Fault Attacks, Injection Techniques and Tools for Simulation
Roberta Piscitelli, Shivam Bhasin and Francesco Regazzoni
Embedded systems pervaded our live since few years. The applications where they are used are often safety critical, such as public transports or smart grids control, or handle private and sensitive data, such has medical records or biometrics information for access control. This trend is expected to even increase in the near future, when a large amount of embedded devices will be connected to the so called Internet of Things (IoT). If, on one side, the level of interoperability and connectivity which will be reached by the objects in the IoT will allow to offer a large variety of services, to increase the efficiency and to reduce the costs, on the other side, the envisioned applications require the device to include security functionality to guarantee the confidentiality of the processed data and the security of the overall infrastructure.
Designers anticipated these needs by augmenting several devices with state of the art cryptographic primitives: embedded processors included instructions to quickly encrypt and decrypt data and a number of low-cost accelerators were designed to boost the performance of secure protocols implemented in wireless sensor nodes. However, robust and mathematically secure cryptographic primitives are not sufficient to guarantee the security of embedded devices. In the past, cryptographics algorithm have been conceived to be robust only against mathematical attacks: their structure is realized to resist, among other, to linear and differential cryptanalysis, they were requested to resist brute force attacks, also considering the progress of the
R. Piscitelli (B)
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N. Sklavos et al. (eds.), Hardware Security and Trust,
technology, and the hardness of the computational problem involved should have been capable of guaranteeing long-term security.
The situation changed in the last to decades, with the advent, the rise and the develop of a novel form of attacks, called physical attacks. These attacks, instead of addressing the mathematical structure of the algorithm, try to extract information about the secret key exploiting the weaknesses of the implementation of the algorithm itself. To recover the secret data, the adversary can exploit either an additional information leaked by the device during the computation (for instance the power consumed by the device) or can actively induce an anomalous behavior capable of leaking secret information.
Physical attacks are particularly dangerous for embedded systems, as they are, potentially, “in the hand” of the adversary, which thus has the whole control over them. Physical attacks are usually divided into two classes: passive attacks and active attacks. Among the first ones, the most notable one is power analysis , in which the adversary measures the power consumed by certain number of encryptions computed using a known plaintext, makes an hypothesis on a small portion of the secret key, and used the previously collected power traces to verify the correctness of the hypothesis. Nevertheless, the time  needed to complete an encryption, the electromagnetic emission  of a device or even the photons emitted by transistors  were successfully used to recover secret data.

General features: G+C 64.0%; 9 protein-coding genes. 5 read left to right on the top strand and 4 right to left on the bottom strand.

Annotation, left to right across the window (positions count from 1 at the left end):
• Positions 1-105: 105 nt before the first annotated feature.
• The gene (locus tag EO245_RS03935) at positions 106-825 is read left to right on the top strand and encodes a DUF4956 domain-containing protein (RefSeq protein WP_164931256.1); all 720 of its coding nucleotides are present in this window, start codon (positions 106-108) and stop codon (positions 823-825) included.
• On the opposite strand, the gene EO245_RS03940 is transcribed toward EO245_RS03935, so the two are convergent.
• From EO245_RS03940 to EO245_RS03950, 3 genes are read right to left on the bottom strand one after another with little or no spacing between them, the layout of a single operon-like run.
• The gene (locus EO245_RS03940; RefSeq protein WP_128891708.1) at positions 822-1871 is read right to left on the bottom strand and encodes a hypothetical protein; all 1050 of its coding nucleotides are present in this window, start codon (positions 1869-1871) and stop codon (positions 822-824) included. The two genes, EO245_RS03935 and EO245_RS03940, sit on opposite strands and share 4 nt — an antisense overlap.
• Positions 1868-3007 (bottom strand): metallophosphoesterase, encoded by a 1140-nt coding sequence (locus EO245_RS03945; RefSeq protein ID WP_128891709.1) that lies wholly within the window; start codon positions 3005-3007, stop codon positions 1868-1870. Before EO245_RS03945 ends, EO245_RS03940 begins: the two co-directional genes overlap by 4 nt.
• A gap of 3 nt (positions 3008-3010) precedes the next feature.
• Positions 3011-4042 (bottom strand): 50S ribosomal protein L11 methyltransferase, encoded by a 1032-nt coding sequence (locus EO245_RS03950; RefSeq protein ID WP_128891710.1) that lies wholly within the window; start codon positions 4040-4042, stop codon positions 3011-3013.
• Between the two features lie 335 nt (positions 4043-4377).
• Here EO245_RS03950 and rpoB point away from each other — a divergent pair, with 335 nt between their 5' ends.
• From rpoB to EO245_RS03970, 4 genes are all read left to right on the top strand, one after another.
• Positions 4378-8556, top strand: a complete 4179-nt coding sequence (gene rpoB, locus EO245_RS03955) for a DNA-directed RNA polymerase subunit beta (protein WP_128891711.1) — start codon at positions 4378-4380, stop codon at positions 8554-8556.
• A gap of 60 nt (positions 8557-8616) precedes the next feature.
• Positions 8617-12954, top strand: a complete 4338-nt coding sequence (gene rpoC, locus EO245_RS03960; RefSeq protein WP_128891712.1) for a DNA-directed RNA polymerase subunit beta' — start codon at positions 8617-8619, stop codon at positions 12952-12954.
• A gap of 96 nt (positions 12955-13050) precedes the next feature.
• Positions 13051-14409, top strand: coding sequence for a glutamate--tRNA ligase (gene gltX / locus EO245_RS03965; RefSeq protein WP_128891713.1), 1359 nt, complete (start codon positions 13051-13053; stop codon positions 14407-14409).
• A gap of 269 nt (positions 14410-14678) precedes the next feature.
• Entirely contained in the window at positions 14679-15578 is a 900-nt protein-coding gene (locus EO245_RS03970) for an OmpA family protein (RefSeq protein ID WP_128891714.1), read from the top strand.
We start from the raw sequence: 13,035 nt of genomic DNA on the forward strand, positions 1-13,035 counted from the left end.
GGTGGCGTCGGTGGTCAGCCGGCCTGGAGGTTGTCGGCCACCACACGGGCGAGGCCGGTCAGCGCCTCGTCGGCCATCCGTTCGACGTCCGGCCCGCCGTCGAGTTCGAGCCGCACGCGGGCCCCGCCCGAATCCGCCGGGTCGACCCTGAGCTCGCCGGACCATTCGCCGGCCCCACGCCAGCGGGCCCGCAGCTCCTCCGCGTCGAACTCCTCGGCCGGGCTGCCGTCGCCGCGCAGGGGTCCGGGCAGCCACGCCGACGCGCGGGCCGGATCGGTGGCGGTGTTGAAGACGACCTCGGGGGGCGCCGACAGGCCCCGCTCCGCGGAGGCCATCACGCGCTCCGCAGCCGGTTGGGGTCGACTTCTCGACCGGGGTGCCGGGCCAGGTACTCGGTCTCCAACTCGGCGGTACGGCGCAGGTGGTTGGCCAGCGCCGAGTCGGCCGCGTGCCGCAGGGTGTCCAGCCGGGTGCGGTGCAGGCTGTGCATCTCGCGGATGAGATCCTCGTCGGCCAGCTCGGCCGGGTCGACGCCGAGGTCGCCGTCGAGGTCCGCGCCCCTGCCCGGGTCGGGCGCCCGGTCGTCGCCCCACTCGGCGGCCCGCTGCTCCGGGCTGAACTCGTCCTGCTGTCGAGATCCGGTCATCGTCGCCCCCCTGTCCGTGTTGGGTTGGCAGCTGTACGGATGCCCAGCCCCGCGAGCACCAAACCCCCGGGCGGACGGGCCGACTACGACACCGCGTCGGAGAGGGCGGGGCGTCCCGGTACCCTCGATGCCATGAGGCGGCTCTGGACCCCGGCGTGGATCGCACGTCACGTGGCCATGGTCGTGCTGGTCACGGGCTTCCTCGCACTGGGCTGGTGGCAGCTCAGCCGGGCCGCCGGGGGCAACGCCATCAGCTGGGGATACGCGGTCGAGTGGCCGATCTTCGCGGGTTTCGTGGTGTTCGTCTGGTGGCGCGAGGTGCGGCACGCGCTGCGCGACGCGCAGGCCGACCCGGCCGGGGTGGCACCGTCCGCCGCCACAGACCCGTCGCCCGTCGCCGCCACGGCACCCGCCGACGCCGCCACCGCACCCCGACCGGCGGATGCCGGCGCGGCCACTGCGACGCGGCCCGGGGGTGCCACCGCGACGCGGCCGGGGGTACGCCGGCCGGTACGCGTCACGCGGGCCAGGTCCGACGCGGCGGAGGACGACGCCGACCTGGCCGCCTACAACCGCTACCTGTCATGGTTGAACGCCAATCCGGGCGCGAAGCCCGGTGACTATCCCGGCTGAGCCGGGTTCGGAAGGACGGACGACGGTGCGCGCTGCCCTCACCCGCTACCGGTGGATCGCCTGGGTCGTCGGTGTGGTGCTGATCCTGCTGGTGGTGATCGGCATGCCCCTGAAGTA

During active attacks, the adversary does not limit himself to the observation of information leakage but actively tampers with the target device. The most common form of active attack is fault injection. In this attack, the adversary forces the device to perform erroneous operations and he exploits the relation between the correct results and the incorrect ones to infer the secret key (or to significantly reduce the possible key space). Fault injection consists of two parts: the first is the injection of the fault into the device, in which the target device is induced into an anomalous behavior, the second is the attack itself, in which the erroneous output is used to extract secret information.
Fault injection attacks are extremely dangerous because they require a limited amount of time to be carried out and because they were proven to be effective even when performed with an extremely inexpensive equipment. Barenghi et al. , for instance, showed how, by underpowering an ARM9 embedded processor, it was possible to induce a number of errors sufficient to successfully attacks software implementations of the AES and the RSA algorithms. A similar approach was used also to attack an ASIC implementation of the AES algorithm.
Robustness against fault attacks is usually evaluated in laboratories, where a manufactured device is tested by mounting a number of known attacks. However, this is not the best solution for designers which needs to timely apply the proper countermeasure against these attacks. Even if the final prove of resistance can be obtained only with the direct evaluation of the manufactured device, it would be more effective to have an initial exploration of the resistance against fault attacks at design time. This, however, requires to have tools capable of simulating the behavior of a device under attack, at the needed resolution, and to have a methodology to compare different countermeasures.
This paper addresses the problem of fault attacks. First, we survey the most common methods used to inject the faults, highlighting the potentialities of the method and its cost. Then we summarize the type of fault attacks previously presented in literature, finally we introduce the design tools which can be used for simulating fault attacks and we discuss to which extend they are suitable for evaluating the sensitivity of a device against fault attacks.